State Education Roundup

Published September 1, 2001

New York

Standardized Tests Reveal Grading Gap

At its annual convention in July, the National Education Association approved a resolution declaring the teacher union’s opposition to “federal requirements to make significant decisions about schools, teachers, or children based primarily on test scores.” The union also voted to support legislation that would allow parents to let their children boycott standardized tests. The union further directed its lobbyists to work against the mandatory testing provisions in the education bill currently being finalized on Capitol Hill.

Although various speakers promoted the idea of using “assessments through multiple measures,” Oakland algebra teacher Judi Hirsch cut to the chase with her message to the assembled teachers: “If you want to know how your child is doing, you don’t wait seven months to get the results of a standardized test,” she declared. “You ask your child’s teacher.”

The NEA’s position fails to recognize that the main reason lawmakers have turned to standardized testing for tracking student achievement is because the grades teachers assign to student work are unreliable. (See, for example, “Best and Brightest Pull Higher Grades for Lower SATs,” School Reform News, December 2000.)

“Grade inflation is particularly extensive in high schools with a high percentage of disadvantaged students,” SchoolMatch Advisory Board Chairman M. Donald Thomas recently told a national audience of school administrators. “This indicates clearly that expectations for students are very low, and standards do not match those of testing agencies.”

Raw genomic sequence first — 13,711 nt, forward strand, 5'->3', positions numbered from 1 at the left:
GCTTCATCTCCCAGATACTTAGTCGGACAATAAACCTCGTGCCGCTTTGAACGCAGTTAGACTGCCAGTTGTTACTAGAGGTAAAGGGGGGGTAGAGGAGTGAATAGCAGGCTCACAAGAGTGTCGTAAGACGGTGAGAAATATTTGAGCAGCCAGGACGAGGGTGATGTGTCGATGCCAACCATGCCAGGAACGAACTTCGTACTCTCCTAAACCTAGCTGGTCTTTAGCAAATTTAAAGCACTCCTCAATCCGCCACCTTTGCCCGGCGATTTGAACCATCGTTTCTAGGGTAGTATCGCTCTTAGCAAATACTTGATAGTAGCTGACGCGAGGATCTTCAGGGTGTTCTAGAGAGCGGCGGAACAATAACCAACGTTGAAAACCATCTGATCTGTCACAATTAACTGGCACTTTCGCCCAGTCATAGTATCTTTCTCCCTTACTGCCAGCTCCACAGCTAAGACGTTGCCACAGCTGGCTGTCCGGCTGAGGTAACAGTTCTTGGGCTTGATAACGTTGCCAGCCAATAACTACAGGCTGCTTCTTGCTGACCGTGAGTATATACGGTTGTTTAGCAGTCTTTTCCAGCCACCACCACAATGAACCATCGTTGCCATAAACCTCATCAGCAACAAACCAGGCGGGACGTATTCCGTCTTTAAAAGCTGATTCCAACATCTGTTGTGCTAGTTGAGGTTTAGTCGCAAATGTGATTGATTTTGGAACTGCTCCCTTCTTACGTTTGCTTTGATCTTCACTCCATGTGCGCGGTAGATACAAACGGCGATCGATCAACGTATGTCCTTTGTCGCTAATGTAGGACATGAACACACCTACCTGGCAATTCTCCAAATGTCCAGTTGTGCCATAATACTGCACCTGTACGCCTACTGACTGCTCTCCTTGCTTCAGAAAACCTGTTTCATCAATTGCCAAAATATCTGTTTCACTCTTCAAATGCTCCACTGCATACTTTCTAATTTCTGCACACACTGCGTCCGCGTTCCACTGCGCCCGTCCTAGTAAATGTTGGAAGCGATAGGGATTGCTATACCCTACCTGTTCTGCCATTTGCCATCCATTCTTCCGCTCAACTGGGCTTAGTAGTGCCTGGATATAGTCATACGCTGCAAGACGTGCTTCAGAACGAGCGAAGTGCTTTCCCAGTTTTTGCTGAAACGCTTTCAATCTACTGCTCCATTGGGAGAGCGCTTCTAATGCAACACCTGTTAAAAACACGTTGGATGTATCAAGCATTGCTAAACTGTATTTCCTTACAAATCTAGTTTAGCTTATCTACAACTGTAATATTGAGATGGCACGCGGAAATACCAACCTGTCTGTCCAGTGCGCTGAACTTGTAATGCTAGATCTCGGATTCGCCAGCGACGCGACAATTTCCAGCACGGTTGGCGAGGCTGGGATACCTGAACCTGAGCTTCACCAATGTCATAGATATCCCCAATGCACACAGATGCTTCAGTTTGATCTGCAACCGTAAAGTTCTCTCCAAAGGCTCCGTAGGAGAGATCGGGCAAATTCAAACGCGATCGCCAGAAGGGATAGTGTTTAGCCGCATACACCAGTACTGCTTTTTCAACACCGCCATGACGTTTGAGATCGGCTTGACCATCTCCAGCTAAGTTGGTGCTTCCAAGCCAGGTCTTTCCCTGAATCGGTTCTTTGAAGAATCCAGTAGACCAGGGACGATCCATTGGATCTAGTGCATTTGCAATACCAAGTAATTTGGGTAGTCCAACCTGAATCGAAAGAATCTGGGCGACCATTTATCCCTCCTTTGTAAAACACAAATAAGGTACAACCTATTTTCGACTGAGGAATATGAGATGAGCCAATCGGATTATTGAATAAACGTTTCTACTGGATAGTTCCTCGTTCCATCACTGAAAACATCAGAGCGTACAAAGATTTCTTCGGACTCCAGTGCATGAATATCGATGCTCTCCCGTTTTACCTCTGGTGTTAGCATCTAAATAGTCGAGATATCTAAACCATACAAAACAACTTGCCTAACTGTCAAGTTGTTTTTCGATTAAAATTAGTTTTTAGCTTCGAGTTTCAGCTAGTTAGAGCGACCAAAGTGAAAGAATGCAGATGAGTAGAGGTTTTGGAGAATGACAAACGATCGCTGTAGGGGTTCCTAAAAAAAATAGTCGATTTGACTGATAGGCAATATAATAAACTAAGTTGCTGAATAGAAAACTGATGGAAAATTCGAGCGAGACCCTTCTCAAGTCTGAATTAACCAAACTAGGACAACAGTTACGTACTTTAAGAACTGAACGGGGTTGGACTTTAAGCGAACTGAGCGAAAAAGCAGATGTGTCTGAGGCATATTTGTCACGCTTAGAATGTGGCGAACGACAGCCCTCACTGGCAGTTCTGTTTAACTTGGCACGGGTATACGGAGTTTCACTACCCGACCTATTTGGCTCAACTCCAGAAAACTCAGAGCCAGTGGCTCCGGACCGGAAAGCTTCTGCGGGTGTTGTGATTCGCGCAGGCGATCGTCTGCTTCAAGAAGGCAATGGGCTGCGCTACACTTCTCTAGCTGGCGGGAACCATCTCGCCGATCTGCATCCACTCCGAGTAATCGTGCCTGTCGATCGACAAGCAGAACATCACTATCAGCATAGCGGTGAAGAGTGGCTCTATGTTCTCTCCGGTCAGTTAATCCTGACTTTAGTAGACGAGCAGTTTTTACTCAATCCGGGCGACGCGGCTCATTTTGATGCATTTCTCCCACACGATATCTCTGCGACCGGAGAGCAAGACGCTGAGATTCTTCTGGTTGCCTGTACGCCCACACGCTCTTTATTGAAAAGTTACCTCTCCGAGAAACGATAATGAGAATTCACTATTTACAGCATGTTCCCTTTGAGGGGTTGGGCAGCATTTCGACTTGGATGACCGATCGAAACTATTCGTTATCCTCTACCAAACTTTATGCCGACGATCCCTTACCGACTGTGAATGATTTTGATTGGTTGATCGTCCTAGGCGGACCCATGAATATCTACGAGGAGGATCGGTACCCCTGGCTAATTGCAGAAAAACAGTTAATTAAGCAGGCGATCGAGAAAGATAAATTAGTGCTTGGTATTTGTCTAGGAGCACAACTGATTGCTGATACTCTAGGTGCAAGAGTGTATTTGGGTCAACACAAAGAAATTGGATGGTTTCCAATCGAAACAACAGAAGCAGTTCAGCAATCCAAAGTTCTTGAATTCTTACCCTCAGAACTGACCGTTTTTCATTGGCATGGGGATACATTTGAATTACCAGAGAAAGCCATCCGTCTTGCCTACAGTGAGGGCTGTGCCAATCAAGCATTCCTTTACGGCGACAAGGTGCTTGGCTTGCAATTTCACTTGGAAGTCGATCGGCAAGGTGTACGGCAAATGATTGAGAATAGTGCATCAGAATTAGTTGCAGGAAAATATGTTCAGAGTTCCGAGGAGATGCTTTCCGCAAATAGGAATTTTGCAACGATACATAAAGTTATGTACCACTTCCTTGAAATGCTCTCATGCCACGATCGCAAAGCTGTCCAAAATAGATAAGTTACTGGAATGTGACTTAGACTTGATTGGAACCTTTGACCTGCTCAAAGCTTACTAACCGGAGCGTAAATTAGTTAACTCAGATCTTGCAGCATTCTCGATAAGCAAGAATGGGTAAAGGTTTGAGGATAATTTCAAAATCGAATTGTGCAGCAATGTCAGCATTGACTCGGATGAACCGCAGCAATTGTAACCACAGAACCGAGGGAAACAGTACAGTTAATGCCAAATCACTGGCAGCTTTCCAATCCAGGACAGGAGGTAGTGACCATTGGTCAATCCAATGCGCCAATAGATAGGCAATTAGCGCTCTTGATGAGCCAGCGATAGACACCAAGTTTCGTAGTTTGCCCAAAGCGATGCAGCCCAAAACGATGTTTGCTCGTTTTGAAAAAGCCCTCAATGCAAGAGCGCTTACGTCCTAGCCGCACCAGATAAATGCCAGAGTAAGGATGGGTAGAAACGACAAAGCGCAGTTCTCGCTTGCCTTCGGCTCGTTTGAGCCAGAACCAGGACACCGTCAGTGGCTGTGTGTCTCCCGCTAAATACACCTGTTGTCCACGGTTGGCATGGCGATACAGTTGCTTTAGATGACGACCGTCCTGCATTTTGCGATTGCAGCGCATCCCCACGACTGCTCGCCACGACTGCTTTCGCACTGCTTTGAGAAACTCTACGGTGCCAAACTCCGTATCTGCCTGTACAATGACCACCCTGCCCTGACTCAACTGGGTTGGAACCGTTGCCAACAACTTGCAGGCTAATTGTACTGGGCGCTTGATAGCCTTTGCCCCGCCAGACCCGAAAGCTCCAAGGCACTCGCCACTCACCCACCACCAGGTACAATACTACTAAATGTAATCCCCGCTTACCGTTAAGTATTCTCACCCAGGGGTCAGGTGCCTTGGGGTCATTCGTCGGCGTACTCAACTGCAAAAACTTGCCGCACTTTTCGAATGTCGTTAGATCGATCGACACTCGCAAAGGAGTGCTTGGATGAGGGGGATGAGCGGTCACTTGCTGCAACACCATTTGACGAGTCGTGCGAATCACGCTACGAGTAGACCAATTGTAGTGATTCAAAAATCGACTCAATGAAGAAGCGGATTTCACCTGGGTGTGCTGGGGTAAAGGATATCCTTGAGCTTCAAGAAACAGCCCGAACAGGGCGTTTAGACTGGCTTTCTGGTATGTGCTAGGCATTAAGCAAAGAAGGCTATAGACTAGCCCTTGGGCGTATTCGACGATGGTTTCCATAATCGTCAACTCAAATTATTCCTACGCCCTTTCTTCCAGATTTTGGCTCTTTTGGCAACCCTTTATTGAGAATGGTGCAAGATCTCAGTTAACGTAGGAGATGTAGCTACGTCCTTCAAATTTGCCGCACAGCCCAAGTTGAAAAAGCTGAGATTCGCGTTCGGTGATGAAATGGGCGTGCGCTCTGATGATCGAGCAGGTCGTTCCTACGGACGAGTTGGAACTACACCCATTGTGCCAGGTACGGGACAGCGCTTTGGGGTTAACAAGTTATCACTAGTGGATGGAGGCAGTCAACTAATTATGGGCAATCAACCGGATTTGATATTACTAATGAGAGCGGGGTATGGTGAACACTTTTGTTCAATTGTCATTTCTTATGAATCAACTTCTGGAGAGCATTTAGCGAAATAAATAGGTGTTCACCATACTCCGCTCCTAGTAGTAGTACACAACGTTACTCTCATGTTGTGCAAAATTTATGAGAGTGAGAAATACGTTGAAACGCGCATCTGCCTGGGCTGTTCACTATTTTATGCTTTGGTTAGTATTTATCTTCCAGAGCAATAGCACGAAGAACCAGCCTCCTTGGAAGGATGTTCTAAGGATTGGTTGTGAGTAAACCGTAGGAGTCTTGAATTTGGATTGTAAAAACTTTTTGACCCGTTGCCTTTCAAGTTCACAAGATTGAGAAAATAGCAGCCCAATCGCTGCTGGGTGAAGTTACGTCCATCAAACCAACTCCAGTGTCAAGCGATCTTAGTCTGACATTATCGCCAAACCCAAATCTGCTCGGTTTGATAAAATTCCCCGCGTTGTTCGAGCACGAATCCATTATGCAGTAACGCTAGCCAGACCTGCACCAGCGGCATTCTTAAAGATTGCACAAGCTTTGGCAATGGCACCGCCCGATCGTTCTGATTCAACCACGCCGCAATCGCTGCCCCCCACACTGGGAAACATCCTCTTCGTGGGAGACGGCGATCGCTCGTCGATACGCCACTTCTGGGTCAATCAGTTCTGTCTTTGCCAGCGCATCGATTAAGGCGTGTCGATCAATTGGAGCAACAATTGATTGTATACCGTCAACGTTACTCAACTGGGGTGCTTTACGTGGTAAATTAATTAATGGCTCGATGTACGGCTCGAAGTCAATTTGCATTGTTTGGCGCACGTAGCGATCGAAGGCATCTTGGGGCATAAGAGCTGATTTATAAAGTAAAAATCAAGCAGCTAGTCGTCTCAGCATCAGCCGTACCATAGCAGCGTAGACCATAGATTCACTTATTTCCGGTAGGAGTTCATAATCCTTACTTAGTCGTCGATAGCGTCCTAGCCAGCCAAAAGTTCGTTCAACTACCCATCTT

As more and more state testing programs expose the gap between student test scores and the grades they are assigned by their teachers, the initial reaction of many parents and teachers is that the tests–not the grade from the teacher–must be wrong. This presents lawmakers with a difficult choice among three options:

  • Develop a plan for schools to raise student achievement to the desired level of proficiency by the desired date.
  • Lower the required level of proficiency.
  • Put off the date by which students must reach the required level of proficiency.

For most states, the bad news is just coming in. Others already are having to make some difficult decisions.  


Lawmakers Delay After More than Half Fail Math Test

After seeing the disappointing results from the high school graduation exam last year, Alaska legislators recently approved a bill to delay from 2002 to 2004 the requirement that students pass the test to graduate.

Although 75 percent of high school sophomores passed the reading test, only 48 percent passed the writing test and just 33 percent passed the math test. This year, math scores were better, but not reading and writing. Sixty-six percent of sophomores passed in reading, 46 percent in writing, and 43 percent in math.
Anchorage Daily News
June 1, 2000


D Grade Gets Diploma in High-Stakes Exam

Even though the California State Board of Education in June lowered the bar for passing the state’s new high-stakes high school exit exam from a C grade to a D grade, more than half of the state’s students still failed the test. If the state board had accepted the recommendations of a standards panel to use the C grade/70 percent cutoff, three out of four students would have failed math and one out of two would have failed English.

With the D grade/60 percent cutoff, less than 45 percent of the state’s freshmen scored high enough to get a diploma in 2004.
San Jose Mercury News
June 8, 2001



Inflationary Revision of Score-Setting

Instead of grading student performance against a set of predetermined academic standards, the Kentucky State Board of Education in June approved grading student performance on a curve.

When Kentucky parent Richard G. Innes compared the original and revised scoring results for 2000 CATS scores, he found “a massive and highly inflationary revision to the score-setting process for Kentucky’s public school assessments.” The percentage of students classified as proficient jumped from 15 to 37 percent for elementary schools, from 13 to 34 percent for middle schools, and from 21 to 29 percent for high schools.
June 12, 2001



38 Percent Fail New HS Test

Illinois high school students can’t blow off state tests any more. That’s because the American College Test (ACT) is part of the state’s new Prairie State Achievement Examination for high school students, and the results of the test will appear on their transcripts.